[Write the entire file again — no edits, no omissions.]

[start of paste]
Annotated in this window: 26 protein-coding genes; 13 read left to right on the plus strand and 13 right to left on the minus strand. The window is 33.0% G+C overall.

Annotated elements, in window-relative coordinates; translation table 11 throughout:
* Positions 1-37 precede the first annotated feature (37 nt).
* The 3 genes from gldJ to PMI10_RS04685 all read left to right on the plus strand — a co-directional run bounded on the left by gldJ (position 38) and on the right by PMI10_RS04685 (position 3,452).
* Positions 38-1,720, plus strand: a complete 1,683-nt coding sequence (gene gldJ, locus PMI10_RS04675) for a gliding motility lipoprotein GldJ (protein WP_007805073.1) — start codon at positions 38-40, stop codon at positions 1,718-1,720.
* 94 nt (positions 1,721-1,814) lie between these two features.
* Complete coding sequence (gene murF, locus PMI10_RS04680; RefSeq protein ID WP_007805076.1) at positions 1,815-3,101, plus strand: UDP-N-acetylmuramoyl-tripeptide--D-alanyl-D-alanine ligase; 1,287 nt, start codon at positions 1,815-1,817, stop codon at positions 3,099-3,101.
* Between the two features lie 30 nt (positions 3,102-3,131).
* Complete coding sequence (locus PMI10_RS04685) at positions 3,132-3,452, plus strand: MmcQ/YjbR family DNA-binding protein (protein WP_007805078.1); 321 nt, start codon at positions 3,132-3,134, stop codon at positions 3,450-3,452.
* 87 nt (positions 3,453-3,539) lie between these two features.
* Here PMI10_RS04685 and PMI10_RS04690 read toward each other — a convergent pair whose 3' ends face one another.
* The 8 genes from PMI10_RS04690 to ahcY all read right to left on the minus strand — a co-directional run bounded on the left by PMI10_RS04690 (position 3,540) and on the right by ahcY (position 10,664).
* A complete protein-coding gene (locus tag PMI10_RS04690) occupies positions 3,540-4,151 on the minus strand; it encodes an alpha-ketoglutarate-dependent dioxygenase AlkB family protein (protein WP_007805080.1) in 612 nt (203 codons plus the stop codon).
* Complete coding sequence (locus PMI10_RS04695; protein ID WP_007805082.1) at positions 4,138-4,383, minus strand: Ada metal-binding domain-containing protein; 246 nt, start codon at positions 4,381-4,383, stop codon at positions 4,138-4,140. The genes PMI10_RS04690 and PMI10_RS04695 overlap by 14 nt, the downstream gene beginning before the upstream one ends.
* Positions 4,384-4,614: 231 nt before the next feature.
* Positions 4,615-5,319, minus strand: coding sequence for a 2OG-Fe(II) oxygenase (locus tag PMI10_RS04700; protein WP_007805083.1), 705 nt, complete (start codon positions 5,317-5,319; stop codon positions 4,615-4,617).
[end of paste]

Annotated in this window: 26 protein-coding genes; 13 read left to right on the plus strand and 13 right to left on the minus strand. The window is 33.0% G+C overall.

Annotated elements, in window-relative coordinates; translation table 11 throughout:
* Positions 1-37 precede the first annotated feature (37 nt).
* The 3 genes from gldJ to PMI10_RS04685 all read left to right on the plus strand — a co-directional run bounded on the left by gldJ (position 38) and on the right by PMI10_RS04685 (position 3,452).
* Positions 38-1,720, plus strand: a complete 1,683-nt coding sequence (gene gldJ, locus PMI10_RS04675) for a gliding motility lipoprotein GldJ (protein WP_007805073.1) — start codon at positions 38-40, stop codon at positions 1,718-1,720.
* 94 nt (positions 1,721-1,814) lie between these two features.
* Complete coding sequence (gene murF, locus PMI10_RS04680; RefSeq protein ID WP_007805076.1) at positions 1,815-3,101, plus strand: UDP-N-acetylmuramoyl-tripeptide--D-alanyl-D-alanine ligase; 1,287 nt, start codon at positions 1,815-1,817, stop codon at positions 3,099-3,101.
* Between the two features lie 30 nt (positions 3,102-3,131).
* Complete coding sequence (locus PMI10_RS04685) at positions 3,132-3,452, plus strand: MmcQ/YjbR family DNA-binding protein (protein WP_007805078.1); 321 nt, start codon at positions 3,132-3,134, stop codon at positions 3,450-3,452.
* 87 nt (positions 3,453-3,539) lie between these two features.
* Here PMI10_RS04685 and PMI10_RS04690 read toward each other — a convergent pair whose 3' ends face one another.
* The 8 genes from PMI10_RS04690 to ahcY all read right to left on the minus strand — a co-directional run bounded on the left by PMI10_RS04690 (position 3,540) and on the right by ahcY (position 10,664).
* A complete protein-coding gene (locus tag PMI10_RS04690) occupies positions 3,540-4,151 on the minus strand; it encodes an alpha-ketoglutarate-dependent dioxygenase AlkB family protein (protein WP_007805080.1) in 612 nt (203 codons plus the stop codon).
* Complete coding sequence (locus PMI10_RS04695; protein ID WP_007805082.1) at positions 4,138-4,383, minus strand: Ada metal-binding domain-containing protein; 246 nt, start codon at positions 4,381-4,383, stop codon at positions 4,138-4,140. The genes PMI10_RS04690 and PMI10_RS04695 overlap by 14 nt, the downstream gene beginning before the upstream one ends.
* Positions 4,384-4,614: 231 nt before the next feature.
* Positions 4,615-5,319, minus strand: coding sequence for a 2OG-Fe(II) oxygenase (locus tag PMI10_RS04700; protein WP_007805083.1), 705 nt, complete (start codon positions 5,317-5,319; stop codon positions 4,615-4,617).